Moscow_ Iran for the first time on Monday gave a point-by-point response to an international proposal on halting its 20% enrichment activities. But international diplomats said the presentation, replete with PowerPoint slides, at a meeting in Moscow Monday, if anything only made more daunting the diplomatic challenge of trying to narrow the yawning gaps between the two sides in the near term.
“We had an intense and tough exchange of views today,” Michael Mann, spokesman for European Union foreign policy chief and lead international negotiator Catherine Ashton, told journalists at the conclusion of the first day of international Iran nuclear negotiations in Moscow Monday.
The Iranians “responded to our package of proposals from Baghdad but, in doing so, brought up lots of questions and well-known positions, including past grievances,” Mann said. “We agreed to reflect overnight on each others’ positions.”
“It’s not enough, it’s not close to enough,” a diplomat at the talks said later, on condition of anonymity, saying the lengthy Iranian presentations Monday did not strike him as signaling Iranian seriousness about negotiations on confidence-building steps.
Then again, the Russians would not want the Iran diplomatic process to “break down” on their turf, he surmised. Some stray hopes for progress rested on the fact that lead Iran negotiator Dr. Saeed Jalili had a dinner meeting Monday night with his Russian counterpart, Nikolai Patrushev, the secretary of Russia’s national security council and former FSB chief, although no results from it were yet known Monday night. “We’ll see what happens tomorrow,” the official said.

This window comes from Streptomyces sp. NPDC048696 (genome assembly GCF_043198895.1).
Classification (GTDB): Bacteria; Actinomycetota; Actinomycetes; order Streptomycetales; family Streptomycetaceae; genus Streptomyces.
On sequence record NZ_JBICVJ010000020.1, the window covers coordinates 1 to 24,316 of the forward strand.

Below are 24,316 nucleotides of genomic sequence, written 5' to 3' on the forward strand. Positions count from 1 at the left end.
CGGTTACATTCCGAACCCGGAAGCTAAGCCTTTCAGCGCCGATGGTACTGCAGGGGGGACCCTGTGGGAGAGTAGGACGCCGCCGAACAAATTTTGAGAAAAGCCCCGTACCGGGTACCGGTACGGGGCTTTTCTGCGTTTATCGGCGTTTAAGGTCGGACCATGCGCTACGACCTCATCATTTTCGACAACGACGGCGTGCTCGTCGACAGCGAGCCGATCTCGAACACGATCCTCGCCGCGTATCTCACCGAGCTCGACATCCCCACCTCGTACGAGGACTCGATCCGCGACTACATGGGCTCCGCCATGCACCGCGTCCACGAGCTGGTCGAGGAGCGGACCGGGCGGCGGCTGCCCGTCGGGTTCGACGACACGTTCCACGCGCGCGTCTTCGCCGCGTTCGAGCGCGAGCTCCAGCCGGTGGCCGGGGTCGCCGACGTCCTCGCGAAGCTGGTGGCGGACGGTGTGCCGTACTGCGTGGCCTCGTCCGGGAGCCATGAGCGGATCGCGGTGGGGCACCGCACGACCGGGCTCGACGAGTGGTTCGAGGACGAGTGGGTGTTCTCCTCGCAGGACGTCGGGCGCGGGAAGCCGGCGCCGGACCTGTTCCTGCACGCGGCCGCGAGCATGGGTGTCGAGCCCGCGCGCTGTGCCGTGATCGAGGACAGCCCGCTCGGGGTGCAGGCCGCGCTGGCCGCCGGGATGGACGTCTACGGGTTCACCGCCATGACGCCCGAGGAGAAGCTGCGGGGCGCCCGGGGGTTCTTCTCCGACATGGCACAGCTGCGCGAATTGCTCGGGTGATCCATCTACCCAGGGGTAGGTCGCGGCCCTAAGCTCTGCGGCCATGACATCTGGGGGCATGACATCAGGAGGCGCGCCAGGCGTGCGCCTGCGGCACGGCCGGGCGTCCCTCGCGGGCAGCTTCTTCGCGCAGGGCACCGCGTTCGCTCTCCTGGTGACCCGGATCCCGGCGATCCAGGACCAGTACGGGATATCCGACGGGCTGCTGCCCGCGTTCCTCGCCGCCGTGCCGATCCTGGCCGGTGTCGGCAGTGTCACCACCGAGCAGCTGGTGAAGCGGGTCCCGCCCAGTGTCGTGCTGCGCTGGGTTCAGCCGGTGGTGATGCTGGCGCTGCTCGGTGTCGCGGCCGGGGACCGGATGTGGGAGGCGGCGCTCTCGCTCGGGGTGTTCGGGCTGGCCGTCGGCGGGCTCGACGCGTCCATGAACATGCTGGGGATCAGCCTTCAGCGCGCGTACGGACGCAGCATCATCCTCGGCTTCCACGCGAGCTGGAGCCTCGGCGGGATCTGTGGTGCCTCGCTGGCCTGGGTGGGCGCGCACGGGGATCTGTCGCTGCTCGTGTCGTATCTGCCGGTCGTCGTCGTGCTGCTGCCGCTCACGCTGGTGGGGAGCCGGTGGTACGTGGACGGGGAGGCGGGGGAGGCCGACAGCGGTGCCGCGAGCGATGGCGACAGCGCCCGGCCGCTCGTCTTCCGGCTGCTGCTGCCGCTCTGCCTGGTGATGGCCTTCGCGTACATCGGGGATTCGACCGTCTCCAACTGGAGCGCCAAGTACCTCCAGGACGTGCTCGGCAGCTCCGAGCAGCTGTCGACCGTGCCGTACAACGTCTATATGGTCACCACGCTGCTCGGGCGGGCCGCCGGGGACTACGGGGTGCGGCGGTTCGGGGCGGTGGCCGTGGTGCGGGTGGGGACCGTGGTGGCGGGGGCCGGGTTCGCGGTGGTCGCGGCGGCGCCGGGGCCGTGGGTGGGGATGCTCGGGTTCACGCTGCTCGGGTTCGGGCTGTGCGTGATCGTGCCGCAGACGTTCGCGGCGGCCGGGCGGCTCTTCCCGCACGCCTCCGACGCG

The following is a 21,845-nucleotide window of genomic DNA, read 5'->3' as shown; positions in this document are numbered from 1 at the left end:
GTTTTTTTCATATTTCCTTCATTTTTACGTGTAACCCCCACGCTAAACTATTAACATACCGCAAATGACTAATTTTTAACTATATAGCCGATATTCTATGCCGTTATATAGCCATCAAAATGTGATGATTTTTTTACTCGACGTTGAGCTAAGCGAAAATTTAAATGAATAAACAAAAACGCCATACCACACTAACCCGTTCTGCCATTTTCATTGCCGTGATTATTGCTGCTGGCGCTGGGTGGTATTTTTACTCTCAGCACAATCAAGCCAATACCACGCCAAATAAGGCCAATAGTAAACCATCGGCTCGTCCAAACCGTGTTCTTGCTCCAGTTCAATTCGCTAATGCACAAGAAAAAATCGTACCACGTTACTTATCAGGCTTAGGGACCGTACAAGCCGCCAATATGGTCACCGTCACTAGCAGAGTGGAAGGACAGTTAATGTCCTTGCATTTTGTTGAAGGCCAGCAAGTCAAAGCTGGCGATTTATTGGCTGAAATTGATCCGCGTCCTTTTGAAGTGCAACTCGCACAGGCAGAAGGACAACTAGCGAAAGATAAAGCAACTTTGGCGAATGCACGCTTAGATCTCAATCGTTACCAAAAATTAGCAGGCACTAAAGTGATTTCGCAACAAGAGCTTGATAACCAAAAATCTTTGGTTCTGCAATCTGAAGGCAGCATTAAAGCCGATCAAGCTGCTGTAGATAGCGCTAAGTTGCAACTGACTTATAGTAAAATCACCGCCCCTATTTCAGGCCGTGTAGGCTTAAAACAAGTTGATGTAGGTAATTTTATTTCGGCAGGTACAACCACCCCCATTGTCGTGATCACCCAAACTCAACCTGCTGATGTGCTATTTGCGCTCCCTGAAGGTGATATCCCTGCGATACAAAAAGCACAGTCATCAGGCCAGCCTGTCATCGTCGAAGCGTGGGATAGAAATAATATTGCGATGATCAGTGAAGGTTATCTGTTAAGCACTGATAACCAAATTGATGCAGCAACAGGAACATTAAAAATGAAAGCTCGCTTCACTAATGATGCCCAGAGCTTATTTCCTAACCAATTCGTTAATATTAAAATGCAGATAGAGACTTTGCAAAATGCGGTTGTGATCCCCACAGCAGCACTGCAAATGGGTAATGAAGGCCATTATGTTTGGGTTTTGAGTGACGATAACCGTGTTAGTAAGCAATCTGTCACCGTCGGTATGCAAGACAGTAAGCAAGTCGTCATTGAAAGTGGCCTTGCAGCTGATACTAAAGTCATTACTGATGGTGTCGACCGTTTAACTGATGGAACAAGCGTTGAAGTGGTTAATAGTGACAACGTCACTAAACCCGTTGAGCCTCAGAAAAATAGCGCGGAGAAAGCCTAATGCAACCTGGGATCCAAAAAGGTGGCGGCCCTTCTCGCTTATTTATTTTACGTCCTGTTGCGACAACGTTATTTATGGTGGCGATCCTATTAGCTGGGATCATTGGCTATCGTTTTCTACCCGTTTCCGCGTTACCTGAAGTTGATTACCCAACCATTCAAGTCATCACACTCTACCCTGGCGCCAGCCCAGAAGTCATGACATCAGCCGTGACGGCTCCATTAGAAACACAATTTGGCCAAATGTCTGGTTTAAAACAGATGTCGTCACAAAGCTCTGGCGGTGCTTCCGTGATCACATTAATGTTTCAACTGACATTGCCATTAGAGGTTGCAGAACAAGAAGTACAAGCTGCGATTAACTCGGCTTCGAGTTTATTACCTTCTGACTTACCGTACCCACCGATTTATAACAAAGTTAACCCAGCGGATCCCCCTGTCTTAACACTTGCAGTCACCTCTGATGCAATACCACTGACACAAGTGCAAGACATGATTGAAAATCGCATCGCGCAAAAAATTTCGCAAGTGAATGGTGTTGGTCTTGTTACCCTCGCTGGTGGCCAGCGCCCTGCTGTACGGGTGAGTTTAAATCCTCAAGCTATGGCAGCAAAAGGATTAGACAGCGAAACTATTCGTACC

The lead Russian negotiator at the talks acknowledged wide gaps in the two sides’ thoughts on how to structure and sequence a work plan for easing international concerns about Iran’s nuclear program and accumulating stockpile of 20% enriched uranium.
“The difficulty here is not only quite a distance between the positions but also the sequencing … what comes first, what comes next, what this reciprocity means,” Deputy Foreign Minister Sergei Ryabkov told journalists upon leaving the meetings–at a hotel near Moscow’s Foreign Ministry and famed Arbat pedestrian boulevard. “The logic of the negotiations is extremely complicated.”
Diplomatic observers cautioned that these high-stakes multiparty talks tend to have an ebb and flow, and things that looked irrevocably stuck at one point sometimes got unstuck a few hours later. Sometimes.
“Give this some time,” a European diplomat said late Monday. “We can’t judge the talks every five minutes.”
Mann’s statement that the parties had agreed to “reflect overnight” seemed to imply code for the Iranian negotiators having an opportunity to make calls back to Tehran for further consultations and instructions. (The point when it becomes evident that things can’t move further until Iran calls back home comes in every such meeting, diplomats have said.) There were likely some calls back to Washington and European capitals Monday evening as well. Continue reading